Special Report: Bududa brought home nasty environmental lessons
Posted Saturday, January 1 2011 at 00:00
Environmental conservation and protection has been one of the major challenges the world over. The green world has been attacked by both natural and artificial encroachers, leading to dangerous climatic changes, some of which have resulted in deadly disasters. Isaac Khisa looks back at 2010 and what the government is doing to stop degradation:-
Previously, Uganda never took seriously devastating effects of environmental degradation and climate change until March 2010 when cruel landslides occurred in the mountainous eastern district of Bududa, killing more than 300 people.
With the negative effects of environmental degradation and climate change, the government through its regulatory body, the National Environmental Management Authority (NEMA), vowed to take strict measures against environmental destroyers.
To show government commitment, it approved NEMA’s proposal last November to recruit 600 armed Environmental Protection Force (EPF) to guard forests and wetlands.
The recruitment of the 450 security personnel under NEMA and another batch of 150 under National Forestry Authority are already underway. The Force will be distributed across 12 regions in the entire country.
Dr Henry Aryamanya-Mugisha, NEMA’s executive director, said the Authority will use the new Force to demolish all the buildings constructed on the country’s wetlands starting this month. The force will also work with the Director of Public Prosecutions in prosecuting environmental degraders.
Now with the new Force, buildings sitting on Kyetinda, Northern Mayanja, Nalukolongo, Lubigi and Kinawataka wetlands will be demolished, accompanied with immediate demarcation.
Wetland degraders have always chased NEMA officials whenever they intervened to stop construction on wetlands. Hope sense prevails this year.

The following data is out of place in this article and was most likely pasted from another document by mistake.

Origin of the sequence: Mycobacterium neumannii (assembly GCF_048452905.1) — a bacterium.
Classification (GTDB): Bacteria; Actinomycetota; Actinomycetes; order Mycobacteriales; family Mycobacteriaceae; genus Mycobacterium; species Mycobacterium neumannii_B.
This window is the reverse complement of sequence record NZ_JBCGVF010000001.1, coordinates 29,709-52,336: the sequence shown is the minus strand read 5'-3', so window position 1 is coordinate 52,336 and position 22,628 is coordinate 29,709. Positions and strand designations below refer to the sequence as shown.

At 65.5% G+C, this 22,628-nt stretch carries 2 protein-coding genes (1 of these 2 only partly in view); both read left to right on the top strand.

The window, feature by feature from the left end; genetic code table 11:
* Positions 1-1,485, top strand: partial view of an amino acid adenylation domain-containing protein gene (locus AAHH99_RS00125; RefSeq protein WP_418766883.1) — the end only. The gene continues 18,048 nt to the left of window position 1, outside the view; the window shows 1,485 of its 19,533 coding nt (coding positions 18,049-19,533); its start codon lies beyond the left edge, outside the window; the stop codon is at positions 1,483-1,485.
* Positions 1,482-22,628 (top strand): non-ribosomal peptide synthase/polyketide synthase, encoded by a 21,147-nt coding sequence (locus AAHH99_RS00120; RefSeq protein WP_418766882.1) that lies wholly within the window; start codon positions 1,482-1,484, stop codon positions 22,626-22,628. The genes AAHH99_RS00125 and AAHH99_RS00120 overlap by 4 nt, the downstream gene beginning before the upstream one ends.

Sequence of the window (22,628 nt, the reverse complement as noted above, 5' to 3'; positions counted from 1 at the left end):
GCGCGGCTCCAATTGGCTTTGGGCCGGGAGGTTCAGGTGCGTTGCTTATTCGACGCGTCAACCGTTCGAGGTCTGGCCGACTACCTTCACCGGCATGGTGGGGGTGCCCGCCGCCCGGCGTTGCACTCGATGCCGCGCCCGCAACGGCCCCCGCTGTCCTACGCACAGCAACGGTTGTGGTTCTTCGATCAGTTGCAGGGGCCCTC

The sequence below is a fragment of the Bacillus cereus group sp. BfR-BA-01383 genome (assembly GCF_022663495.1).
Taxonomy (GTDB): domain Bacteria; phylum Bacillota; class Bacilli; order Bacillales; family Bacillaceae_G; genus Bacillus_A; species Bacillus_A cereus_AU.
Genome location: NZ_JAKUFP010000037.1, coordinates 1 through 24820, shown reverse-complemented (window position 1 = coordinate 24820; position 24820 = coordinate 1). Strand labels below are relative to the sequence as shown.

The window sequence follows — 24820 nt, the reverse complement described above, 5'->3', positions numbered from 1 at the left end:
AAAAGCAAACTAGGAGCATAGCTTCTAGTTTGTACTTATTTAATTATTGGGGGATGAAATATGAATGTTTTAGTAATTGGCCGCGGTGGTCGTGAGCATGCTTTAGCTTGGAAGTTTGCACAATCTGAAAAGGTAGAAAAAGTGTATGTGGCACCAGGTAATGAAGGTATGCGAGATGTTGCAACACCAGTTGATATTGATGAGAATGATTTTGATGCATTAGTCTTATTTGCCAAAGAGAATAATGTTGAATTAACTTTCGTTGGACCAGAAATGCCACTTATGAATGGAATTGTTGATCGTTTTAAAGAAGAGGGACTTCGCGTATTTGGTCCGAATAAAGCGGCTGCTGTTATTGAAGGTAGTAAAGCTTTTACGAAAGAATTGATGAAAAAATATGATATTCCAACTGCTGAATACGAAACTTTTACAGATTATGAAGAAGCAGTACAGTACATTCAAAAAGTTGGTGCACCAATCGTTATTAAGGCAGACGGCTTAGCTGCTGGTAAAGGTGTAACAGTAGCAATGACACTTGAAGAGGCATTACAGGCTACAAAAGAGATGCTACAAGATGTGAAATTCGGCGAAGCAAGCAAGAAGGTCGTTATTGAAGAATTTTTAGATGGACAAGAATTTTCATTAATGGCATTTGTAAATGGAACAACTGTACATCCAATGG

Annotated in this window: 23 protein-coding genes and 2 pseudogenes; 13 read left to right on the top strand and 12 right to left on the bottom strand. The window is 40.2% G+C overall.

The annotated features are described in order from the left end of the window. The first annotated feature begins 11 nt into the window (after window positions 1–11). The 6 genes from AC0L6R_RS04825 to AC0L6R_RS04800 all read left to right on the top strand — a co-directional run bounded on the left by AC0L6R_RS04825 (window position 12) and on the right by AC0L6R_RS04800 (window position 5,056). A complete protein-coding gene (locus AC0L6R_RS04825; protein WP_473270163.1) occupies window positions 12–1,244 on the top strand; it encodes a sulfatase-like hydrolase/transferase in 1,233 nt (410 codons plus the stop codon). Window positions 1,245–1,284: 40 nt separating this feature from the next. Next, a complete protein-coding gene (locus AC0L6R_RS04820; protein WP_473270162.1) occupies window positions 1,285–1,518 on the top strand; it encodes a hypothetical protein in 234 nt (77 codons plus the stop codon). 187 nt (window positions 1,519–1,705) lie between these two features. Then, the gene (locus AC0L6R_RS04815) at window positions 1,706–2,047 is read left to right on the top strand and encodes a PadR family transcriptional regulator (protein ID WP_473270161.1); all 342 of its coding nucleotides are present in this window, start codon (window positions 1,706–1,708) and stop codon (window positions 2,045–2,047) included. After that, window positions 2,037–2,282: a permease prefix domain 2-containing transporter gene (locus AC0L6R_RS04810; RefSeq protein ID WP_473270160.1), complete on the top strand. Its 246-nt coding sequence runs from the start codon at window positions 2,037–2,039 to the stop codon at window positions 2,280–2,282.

Wetlands cover about 13 per cent of the total land surface area (about 30,000km2) of the country representing a considerable ecological, social and economic value.
In 1989, the government acknowledged that wetlands need to be conserved. However, the conservation has over time led to conflicts between the land owners who wanted to utilise their land for commercial purposes and the policy.
Continued wetland degradation has led to the emission of methane and carbon dioxide gases into the atmosphere exacerbating the effects of global warming.
Further, it is estimated that by 2020, the country’s natural forests which have been a centre for tourist attraction, climate change regulator and water catchment areas for most rivers and lakes, will be no more if measures are not taken to avert the current forest degradation.
Environmental experts say although the government, private sector and non-governmental organisations are working hard to restore forests through planting artificial ones, the natural forests - known to be the best regulator of climate change - are disappearing at an alarming rate.
According to the Ministry of Water and Environment, the country’s wood cover now stands at only 18 per cent down from 45 per cent since 1890 adding that tropical high forest in the country, in terms of number of species and trees, has also declined over time with over 30 per cent being classified as degraded.
It estimates that the costs of environmental degradation to Uganda’s economy stands high at 17 per cent of the Gross Domestic Product (GDP) of which 11 per cent is constituted by soil degradation estimated at $625 million (about Shs1.45 trillion) per annum. The loss of biodiversity is estimated at $240 million (about Shs557 billion) per year.